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Automating Your Home

At its simplest, smart home technology makes it possible to control your home environment by mobile app, voice, computer, or other dedicated services. But the magic of smart home devices is in their capacity to automate everyday repeated activities.

Here are some examples:

  • Every day at sundown, the path lights on the lawn turn on.
  • When you unlock the front door using your smart lock, the front hall light turns on.
  • When someone rings the doorbell, your smart speaker announces that someone is at the door, and you and your housemates receive a notification on each of your smartphones.
  • When you say, “Good morning,” your smart speaker turns on your TV, sets the thermostat to 73 degrees, and turns on your bedroom and hallway lights.

Depending on the manufacturer and the device, these automations may have different names. They may be called Routines, Smart Actions, Robots, or Shortcuts. These are all names for the simple concept of automation: setting up your device(s) to respond a certain way to a certain trigger – without your direct input every time. Amazon Alexa and Google Assistant are two of the largest services for controlling smart home devices. Both services call automations “Routines.”

Scenes: A Type of Automation

In certain apps you may come across the term “Scene.” Scenes are most often lighting conditions you create and name in an app’s settings so that you can set a mood or look for your room (hence the name “scene”). You can easily recreate the scene by activating it in your app or using your smart speaker.

For example, think of the way you prefer your lighting at different times of day. In the morning you may want the living room ceiling lights at full brightness and the lamps turned off; during the evening you may want the overhead lighting dimmed 50% and one lamp turned on; and when watching TV you may turn the overhead lights off and turn on both lamps. Instead of readjusting each light every time, you might setup three different scenes. You could name them: “Morning Time,” “Evening Time,” and “TV Time.” You could set up “Morning Time” to trigger at 9 a.m., “Evening Time” to trigger at sunset, and “TV Time” to trigger by you saying “TV Time” to your smart speaker.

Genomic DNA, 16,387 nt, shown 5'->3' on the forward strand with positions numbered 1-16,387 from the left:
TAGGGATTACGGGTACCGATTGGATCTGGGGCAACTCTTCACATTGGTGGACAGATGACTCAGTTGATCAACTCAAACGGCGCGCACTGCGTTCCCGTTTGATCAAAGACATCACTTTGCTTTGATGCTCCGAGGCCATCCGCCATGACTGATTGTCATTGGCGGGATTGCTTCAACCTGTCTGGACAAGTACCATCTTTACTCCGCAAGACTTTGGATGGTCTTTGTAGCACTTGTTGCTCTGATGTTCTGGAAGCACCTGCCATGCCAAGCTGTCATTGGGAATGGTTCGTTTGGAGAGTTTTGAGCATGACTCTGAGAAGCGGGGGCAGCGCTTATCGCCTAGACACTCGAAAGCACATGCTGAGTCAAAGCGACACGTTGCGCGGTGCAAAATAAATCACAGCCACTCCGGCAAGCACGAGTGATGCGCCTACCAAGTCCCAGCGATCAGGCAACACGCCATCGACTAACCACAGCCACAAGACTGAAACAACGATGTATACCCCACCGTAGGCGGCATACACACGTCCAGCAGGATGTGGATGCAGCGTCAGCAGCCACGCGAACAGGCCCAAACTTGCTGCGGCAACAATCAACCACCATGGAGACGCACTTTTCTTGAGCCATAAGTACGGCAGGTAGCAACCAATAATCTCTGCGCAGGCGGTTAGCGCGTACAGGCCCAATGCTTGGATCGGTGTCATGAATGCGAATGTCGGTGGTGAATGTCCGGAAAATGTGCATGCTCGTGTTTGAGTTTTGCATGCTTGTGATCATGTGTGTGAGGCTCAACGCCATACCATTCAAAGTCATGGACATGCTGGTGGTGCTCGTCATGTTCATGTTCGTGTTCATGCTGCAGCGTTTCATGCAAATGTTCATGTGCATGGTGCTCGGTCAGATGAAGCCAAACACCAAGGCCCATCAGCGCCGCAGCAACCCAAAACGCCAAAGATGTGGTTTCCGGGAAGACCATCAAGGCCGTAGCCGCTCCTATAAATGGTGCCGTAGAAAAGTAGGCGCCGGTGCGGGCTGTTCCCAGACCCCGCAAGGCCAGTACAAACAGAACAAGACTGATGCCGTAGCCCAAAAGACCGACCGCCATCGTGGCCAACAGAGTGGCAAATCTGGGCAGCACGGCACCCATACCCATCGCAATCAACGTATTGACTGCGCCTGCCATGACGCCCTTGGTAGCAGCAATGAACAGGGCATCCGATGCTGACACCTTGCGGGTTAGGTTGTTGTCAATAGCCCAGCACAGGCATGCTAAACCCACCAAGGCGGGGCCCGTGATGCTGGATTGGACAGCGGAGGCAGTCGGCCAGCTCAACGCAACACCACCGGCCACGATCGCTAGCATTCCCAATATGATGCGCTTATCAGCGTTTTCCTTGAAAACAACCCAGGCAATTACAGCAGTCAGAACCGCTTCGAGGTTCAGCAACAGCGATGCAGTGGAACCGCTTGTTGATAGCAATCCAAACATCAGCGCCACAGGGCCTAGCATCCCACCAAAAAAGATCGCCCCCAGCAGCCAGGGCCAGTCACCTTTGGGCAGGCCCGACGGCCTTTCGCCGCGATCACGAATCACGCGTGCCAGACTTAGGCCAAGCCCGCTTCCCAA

How It Works

All automations/routines operate the same way: if this (trigger), then that (action/actions). Meaning, when one thing happens (the trigger), it causes another thing to happen (the action or actions) automatically. The most common triggers are:

  • Time of day (these are usually called Schedules)
  • Commands (via voice, app, or a service)
  • Device change of status (for example motion detected or door unlocked)
  • Change of location/Geofencing (based on your phone GPS, for example when you get within 100 feet of the device)

Actions can be stacked (multiple actions with one trigger) and examples of actions include:

  • Changing a device status (on/off/dim, armed/disarmed, heat/AC, etc.)
  • Saying or showing information (your smart speaker/display says, “Hello John,” or shows your last email)
  • Changing a mode (for example, arm the alarm system)
  • Sending a notification (email, text, pop-up, call or notify a service)
  • Activating other routines/automations or scenes